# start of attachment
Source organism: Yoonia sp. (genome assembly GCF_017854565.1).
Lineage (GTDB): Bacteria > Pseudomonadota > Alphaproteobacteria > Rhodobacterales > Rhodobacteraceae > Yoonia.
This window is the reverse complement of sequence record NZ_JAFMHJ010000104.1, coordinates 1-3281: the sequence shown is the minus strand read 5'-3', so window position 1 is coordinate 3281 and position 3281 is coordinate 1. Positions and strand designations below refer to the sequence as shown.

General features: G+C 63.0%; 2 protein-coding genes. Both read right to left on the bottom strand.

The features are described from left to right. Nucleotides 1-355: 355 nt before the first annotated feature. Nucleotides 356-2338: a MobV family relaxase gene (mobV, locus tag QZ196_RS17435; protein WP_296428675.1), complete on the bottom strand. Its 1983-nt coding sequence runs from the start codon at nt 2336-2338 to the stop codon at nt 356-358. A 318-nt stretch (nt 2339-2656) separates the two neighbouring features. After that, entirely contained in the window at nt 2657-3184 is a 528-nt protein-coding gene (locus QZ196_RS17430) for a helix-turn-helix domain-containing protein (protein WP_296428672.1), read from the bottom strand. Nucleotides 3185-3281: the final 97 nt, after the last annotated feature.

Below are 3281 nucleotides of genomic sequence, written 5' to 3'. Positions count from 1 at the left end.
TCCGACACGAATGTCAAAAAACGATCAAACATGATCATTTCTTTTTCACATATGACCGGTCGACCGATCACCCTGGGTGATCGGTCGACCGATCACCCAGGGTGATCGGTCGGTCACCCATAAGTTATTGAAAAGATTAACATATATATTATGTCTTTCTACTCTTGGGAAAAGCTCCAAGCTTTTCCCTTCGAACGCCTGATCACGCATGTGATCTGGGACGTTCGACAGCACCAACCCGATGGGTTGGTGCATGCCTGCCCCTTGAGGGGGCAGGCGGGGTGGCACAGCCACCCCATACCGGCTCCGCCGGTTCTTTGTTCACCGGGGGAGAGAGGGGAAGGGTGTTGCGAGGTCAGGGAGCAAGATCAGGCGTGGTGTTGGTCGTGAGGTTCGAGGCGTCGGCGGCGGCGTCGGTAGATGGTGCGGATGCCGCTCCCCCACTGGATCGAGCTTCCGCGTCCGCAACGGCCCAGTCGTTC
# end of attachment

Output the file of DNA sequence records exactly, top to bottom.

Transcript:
Source organism: Yoonia sp. (genome assembly GCF_017854565.1).
Lineage (GTDB): Bacteria > Pseudomonadota > Alphaproteobacteria > Rhodobacterales > Rhodobacteraceae > Yoonia.
This window is the reverse complement of sequence record NZ_JAFMHJ010000104.1, coordinates 1-3281: the sequence shown is the minus strand read 5'-3', so window position 1 is coordinate 3281 and position 3281 is coordinate 1. Positions and strand designations below refer to the sequence as shown.

General features: G+C 63.0%; 2 protein-coding genes. Both read right to left on the bottom strand.

The features are described from left to right. Nucleotides 1-355: 355 nt before the first annotated feature. Nucleotides 356-2338: a MobV family relaxase gene (mobV, locus tag QZ196_RS17435; protein WP_296428675.1), complete on the bottom strand. Its 1983-nt coding sequence runs from the start codon at nt 2336-2338 to the stop codon at nt 356-358. A 318-nt stretch (nt 2339-2656) separates the two neighbouring features. After that, entirely contained in the window at nt 2657-3184 is a 528-nt protein-coding gene (locus QZ196_RS17430) for a helix-turn-helix domain-containing protein (protein WP_296428672.1), read from the bottom strand. Nucleotides 3185-3281: the final 97 nt, after the last annotated feature.

Below are 3281 nucleotides of genomic sequence, written 5' to 3'. Positions count from 1 at the left end.
TCCGACACGAATGTCAAAAAACGATCAAACATGATCATTTCTTTTTCACATATGACCGGTCGACCGATCACCCTGGGTGATCGGTCGACCGATCACCCAGGGTGATCGGTCGGTCACCCATAAGTTATTGAAAAGATTAACATATATATTATGTCTTTCTACTCTTGGGAAAAGCTCCAAGCTTTTCCCTTCGAACGCCTGATCACGCATGTGATCTGGGACGTTCGACAGCACCAACCCGATGGGTTGGTGCATGCCTGCCCCTTGAGGGGGCAGGCGGGGTGGCACAGCCACCCCATACCGGCTCCGCCGGTTCTTTGTTCACCGGGGGAGAGAGGGGAAGGGTGTTGCGAGGTCAGGGAGCAAGATCAGGCGTGGTGTTGGTCGTGAGGTTCGAGGCGTCGGCGGCGGCGTCGGTAGATGGTGCGGATGCCGCTCCCCCACTGGATCGAGCTTCCGCGTCCGCAACGGCCCAGTCGTTC